What's New/News: Vol. 3, Issue 1
Now that I am starting to combine law and disability issues together (as someone about to take the Texas Bar Exam), I thought I would share a recent case that I worked on with you. The situation makes me realize how much of an uphill battle I will be facing as an attorney for individuals with disabilities.
A father and mother went to court last Friday. The father and mother are divorced. One parent gets their darling, eight-year-old girl with learning disabilities one week and the other parent gets custody the next. We represent the father.
Last Sunday, the girl was dropped off by the mother. The father drove the child to the home of the child's tutor to work on her reading skills. At the home of the tutor, the child began to cry out in pain. The daughter of the tutor ran to the girl who was screaming that she hurt because the mother's boyfriend "hurt her where [she goes] to the bathroom." She pointed to her genital area. The tutor, father and stepmother ran over to the child. They listened to the child and then called the authorities.
The police officer who took the report promised the child that she would never have to see the molester again. The father and stepmother then called the Rape Crisis Hotline. The Hotline directed the family to the Santa Rosa Children's Hospital. The child was examined. The nurse who specializes in child sexual abuse told the parents that the little girl had, most likely, been sexually molested. The father had his lawyer get the information before a judge in the form of an emergency motion for a hearing that same week (before the child was returned to the mother). Both the father and the stepmother were overwhelmed with emotions. The father felt tremendous anger at the perpetrator. But, at least, there might be a remedy in the court system.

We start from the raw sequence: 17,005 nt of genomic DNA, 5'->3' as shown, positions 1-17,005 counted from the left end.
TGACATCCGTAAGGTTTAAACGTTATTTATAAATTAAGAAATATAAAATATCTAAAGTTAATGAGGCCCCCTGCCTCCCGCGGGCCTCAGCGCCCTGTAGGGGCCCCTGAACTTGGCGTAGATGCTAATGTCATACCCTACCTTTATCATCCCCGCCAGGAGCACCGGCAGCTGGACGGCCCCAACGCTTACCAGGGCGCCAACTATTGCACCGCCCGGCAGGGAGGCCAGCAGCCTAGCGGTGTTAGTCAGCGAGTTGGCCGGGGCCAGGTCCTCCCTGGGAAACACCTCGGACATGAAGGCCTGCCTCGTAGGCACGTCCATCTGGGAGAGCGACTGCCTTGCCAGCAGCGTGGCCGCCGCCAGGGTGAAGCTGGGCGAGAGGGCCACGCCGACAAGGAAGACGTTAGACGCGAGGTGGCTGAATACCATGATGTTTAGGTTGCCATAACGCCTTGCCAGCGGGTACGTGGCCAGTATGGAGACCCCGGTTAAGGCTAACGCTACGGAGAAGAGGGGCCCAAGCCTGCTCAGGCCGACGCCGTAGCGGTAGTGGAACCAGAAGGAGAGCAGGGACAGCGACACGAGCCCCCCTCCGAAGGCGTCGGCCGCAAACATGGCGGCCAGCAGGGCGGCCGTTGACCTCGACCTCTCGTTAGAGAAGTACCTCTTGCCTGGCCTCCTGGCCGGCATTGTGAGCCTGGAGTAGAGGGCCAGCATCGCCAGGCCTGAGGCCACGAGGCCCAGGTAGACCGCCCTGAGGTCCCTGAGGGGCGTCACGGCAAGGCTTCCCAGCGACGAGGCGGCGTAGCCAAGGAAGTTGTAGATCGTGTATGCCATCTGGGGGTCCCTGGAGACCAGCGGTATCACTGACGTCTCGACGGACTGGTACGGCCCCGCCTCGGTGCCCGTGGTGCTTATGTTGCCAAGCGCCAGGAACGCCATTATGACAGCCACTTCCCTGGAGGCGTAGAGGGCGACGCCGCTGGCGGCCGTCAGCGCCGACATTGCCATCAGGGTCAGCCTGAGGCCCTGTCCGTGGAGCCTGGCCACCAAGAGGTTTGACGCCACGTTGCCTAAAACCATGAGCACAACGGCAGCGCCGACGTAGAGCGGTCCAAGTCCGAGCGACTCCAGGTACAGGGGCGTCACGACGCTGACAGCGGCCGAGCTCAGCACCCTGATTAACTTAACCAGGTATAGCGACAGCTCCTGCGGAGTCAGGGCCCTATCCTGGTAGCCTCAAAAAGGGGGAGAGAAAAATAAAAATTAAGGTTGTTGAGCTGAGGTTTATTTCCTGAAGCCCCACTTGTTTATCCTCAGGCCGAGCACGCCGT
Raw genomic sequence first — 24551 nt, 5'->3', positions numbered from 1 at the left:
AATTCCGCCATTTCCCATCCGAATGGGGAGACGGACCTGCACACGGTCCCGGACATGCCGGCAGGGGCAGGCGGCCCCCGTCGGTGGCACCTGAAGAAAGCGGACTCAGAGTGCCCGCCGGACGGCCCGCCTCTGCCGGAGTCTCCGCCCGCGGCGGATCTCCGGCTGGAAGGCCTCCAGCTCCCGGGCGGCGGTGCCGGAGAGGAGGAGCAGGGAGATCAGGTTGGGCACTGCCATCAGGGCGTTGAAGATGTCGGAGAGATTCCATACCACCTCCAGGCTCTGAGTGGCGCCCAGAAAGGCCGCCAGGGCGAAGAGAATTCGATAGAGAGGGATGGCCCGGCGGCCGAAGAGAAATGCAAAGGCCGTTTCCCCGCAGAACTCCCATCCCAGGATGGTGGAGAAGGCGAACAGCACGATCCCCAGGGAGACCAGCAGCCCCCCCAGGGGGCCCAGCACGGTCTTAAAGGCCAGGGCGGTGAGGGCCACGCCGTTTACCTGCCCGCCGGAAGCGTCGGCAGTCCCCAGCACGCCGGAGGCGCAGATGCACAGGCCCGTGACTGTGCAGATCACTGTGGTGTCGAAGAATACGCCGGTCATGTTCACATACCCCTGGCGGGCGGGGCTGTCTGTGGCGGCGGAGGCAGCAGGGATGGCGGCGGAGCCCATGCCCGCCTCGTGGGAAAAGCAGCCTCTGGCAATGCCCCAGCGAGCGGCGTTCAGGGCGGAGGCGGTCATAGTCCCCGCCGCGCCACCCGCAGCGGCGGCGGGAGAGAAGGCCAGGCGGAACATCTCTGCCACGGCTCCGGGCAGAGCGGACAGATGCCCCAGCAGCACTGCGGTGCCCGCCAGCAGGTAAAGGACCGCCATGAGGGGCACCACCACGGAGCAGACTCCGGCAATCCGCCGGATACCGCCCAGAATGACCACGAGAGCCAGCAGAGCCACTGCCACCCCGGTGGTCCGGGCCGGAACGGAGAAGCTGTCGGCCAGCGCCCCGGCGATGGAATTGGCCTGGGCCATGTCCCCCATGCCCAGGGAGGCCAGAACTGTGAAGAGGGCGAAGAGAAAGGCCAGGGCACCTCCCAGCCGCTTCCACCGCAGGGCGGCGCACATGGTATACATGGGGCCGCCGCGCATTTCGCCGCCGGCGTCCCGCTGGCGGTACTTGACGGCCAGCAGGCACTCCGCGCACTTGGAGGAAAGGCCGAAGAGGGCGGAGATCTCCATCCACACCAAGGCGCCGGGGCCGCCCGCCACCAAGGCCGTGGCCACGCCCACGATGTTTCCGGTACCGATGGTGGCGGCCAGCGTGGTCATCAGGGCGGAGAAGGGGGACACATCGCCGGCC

Now, some background before continuing this story:
The father is remarried. He has a child, a little boy, with his second wife. They own a modest three-bedroom home in a nice neighborhood. The stepmother works full time outside the home. The father works part time and stays home with the children after school. The father has a college degree. The stepmother hopes to complete a college degree in education in the next couple of years. The father tutors his children after school. The stepmother is the leader of the little girl's Girl Scout troop. The father also has a disability, nothing major, but enough so that he cannot work full time.
Both the father and stepmother are active in the PTA. They volunteer time at their children's school. They both make sure the little girl gets the extra tutoring she needs to keep up, as much as possible, with her class. Both the father and the stepmother are at home every night with the children. The children have regular bedtimes, warm meals and a large circle of family and adults to care for them.
The mother is a stripper who never completed high school. She works nights. The weeks the child is at home with the mother, the child goes from school to babysitters. The little girl never knows where she will be any evening. There is no mother to help her with homework or to read a bedtime story.